Former Texas Gov. Rick Perry recently had his confirmation hearing before the Senate Energy and Natural Resources Committee.
If confirmed as energy secretary, Perry should work with Congress to reduce the size and scope of the agency’s intrusive reach into energy markets. Here are three priorities:
1. Stop and eliminate taxpayer-backed loans and loan guarantees.
On his way out the door, Secretary of Energy Ernest Moniz has announced a conditional loan guarantee for a fossil fuel project—a blatant, taxpayer-backed subsidy of up to $2 billion for Lake Charles Methanol, LLC. Such federal government meddling in the energy sector is the exact wrong approach to America’s energy policy.
The Department of Energy’s loan guarantee program provides taxpayer-backed loans to politically favored clean technologies that are “typically unable to obtain conventional private financing due to high technology risks.” Lake Charles Methanol, for example, is building the world’s first methanol plant using carbon capture technology for enhanced oil recovery.
Too much risk is often a reason why projects do not receive financial backing. Or, companies may have better options for their investment dollars. Regardless of why projects fail to secure private investment funds, it’s not a legitimate function of government to fill the void by financing projects on the backs of taxpayers.
The Department of Energy’s loan programs are a double-edged sword for the American economy. Either the government subsidizes likely-to-fail projects, thus throwing away taxpayer dollars, or it provides corporate welfare, keeping politically favored activities alive while diminishing the innovative role of the entrepreneur and private investment.
It’s a lose-lose proposition.
2. Eliminate spending on applied research and technology commercialization.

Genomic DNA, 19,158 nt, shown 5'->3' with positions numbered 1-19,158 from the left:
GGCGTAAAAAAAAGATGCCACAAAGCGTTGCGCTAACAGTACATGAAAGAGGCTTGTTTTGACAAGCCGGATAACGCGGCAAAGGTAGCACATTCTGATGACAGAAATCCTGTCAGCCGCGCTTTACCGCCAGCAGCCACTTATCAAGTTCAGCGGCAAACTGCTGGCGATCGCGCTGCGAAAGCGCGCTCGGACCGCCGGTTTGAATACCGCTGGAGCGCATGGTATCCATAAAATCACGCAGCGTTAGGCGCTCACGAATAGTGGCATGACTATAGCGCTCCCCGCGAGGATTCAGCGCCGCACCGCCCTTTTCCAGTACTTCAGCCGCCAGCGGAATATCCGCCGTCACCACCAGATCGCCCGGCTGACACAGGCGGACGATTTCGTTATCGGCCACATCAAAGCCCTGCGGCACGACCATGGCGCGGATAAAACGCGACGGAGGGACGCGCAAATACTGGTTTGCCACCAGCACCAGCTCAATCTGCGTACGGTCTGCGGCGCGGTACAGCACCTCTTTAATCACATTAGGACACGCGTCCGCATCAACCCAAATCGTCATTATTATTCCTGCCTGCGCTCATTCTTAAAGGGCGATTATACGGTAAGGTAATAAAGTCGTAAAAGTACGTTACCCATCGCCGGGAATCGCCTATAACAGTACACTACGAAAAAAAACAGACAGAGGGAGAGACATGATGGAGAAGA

The Department of Energy spends billions of dollars annually to drive specific energy technologies to the market. As with the loan guarantee programs, commercially viable energy sources do not need support from the taxpayer.
Eliminating such wasteful spending will remove government intervention that diverts capital from the private sector to government-supported projects.
Instead of spending taxpayer dollars on a variety of politically preferred energy technologies and hoping for the next energy revolution to come through government planning, the federal government should recognize how successful free enterprise has been in driving energy transformations and meeting consumer demand.
In conjunction with eliminating spending on technological development in the energy sector in the presidential budget, President Donald Trump should appoint an undersecretary for the sole purpose of phasing out the applied offices within the Department of Energy.
Eliminating these offices will send a strong message that the government does not need to intervene in energy markets, whether it is for conventional fuels or renewable ones.
Proper reform will produce a more effective, flexible national laboratory system that is focused less on serving members of Congress’ pet projects and more on the country’s national priorities focused on basic research and scientific discovery and exploration.
3. Refrain from issuing new energy efficiency standards, and urge Congress to repeal the old energy conservation standards.
The secretary should order the Department of Energy not to implement or revise any new efficiency standards and recommend that Congress pass legislation eliminating all efficiency standards, leaving it to the states unless state regulations violate interstate commerce.
The Energy Policy and Conservation Act, as amended, authorizes the Department of Energy to develop and implement maximum energy-use standards for appliances and equipment.
The department currently regulates energy use from more than 60 appliances and products, including refrigerators, air conditioners, furnaces, televisions, showerheads, ovens, toilets, and light bulbs, and whatever the secretary determines or is petitioned to test.
Efficiency regulations are more about cronyism and controlling consumer choice than improving the environment. In fact, the department’s projected environmental benefits to Americans from reducing greenhouse gas emissions are a paltry one percent of the benefits projected from efficiency regulations.
In promulgating efficiency regulations, the Department of Energy prioritizes energy efficiency over other preferences customers have. For instance, the purchaser of a washing machine may prefer a faster cycle time than a slower one that saves water.
Moreover, the market generates efficiency without government intervention. The incentive for families and businesses to save money drives innovation to decrease prices and improve performance and efficiency.
The successful implementation of these priorities will go a long way to reforming American energy policy. Assuming Perry is confirmed by the Senate, he should make these three items the top of his agenda.